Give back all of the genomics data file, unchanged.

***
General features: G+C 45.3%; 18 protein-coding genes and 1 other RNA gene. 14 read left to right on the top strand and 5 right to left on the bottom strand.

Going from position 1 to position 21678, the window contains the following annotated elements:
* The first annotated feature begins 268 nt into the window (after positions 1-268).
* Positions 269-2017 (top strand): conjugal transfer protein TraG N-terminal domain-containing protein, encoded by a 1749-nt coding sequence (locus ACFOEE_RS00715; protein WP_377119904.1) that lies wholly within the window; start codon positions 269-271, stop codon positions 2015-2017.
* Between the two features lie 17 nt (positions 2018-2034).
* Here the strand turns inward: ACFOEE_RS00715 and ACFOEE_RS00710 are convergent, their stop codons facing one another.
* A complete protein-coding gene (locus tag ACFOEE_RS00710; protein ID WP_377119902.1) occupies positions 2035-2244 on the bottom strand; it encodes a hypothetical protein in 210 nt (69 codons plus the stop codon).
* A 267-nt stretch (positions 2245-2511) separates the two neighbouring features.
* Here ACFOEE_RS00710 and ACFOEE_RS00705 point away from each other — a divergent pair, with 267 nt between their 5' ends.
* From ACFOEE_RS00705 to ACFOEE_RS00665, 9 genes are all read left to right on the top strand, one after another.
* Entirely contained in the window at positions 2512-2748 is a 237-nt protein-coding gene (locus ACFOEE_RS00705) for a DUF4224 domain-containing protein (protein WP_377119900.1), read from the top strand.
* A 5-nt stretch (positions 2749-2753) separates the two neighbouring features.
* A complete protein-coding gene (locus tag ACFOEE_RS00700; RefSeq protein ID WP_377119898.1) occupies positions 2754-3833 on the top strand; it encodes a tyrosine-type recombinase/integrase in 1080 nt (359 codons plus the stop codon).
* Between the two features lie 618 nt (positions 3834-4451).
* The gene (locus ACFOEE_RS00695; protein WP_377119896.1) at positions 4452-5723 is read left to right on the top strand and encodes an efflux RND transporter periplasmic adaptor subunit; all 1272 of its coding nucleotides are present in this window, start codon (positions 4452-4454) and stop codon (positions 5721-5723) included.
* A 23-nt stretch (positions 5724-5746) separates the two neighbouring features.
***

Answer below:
General features: G+C 45.3%; 18 protein-coding genes and 1 other RNA gene. 14 read left to right on the top strand and 5 right to left on the bottom strand.

Going from position 1 to position 21678, the window contains the following annotated elements:
* The first annotated feature begins 268 nt into the window (after positions 1-268).
* Positions 269-2017 (top strand): conjugal transfer protein TraG N-terminal domain-containing protein, encoded by a 1749-nt coding sequence (locus ACFOEE_RS00715; protein WP_377119904.1) that lies wholly within the window; start codon positions 269-271, stop codon positions 2015-2017.
* Between the two features lie 17 nt (positions 2018-2034).
* Here the strand turns inward: ACFOEE_RS00715 and ACFOEE_RS00710 are convergent, their stop codons facing one another.
* A complete protein-coding gene (locus tag ACFOEE_RS00710; protein ID WP_377119902.1) occupies positions 2035-2244 on the bottom strand; it encodes a hypothetical protein in 210 nt (69 codons plus the stop codon).
* A 267-nt stretch (positions 2245-2511) separates the two neighbouring features.
* Here ACFOEE_RS00710 and ACFOEE_RS00705 point away from each other — a divergent pair, with 267 nt between their 5' ends.
* From ACFOEE_RS00705 to ACFOEE_RS00665, 9 genes are all read left to right on the top strand, one after another.
* Entirely contained in the window at positions 2512-2748 is a 237-nt protein-coding gene (locus ACFOEE_RS00705) for a DUF4224 domain-containing protein (protein WP_377119900.1), read from the top strand.
* A 5-nt stretch (positions 2749-2753) separates the two neighbouring features.
* A complete protein-coding gene (locus tag ACFOEE_RS00700; RefSeq protein ID WP_377119898.1) occupies positions 2754-3833 on the top strand; it encodes a tyrosine-type recombinase/integrase in 1080 nt (359 codons plus the stop codon).
* Between the two features lie 618 nt (positions 3834-4451).
* The gene (locus ACFOEE_RS00695; protein WP_377119896.1) at positions 4452-5723 is read left to right on the top strand and encodes an efflux RND transporter periplasmic adaptor subunit; all 1272 of its coding nucleotides are present in this window, start codon (positions 4452-4454) and stop codon (positions 5721-5723) included.
* A 23-nt stretch (positions 5724-5746) separates the two neighbouring features.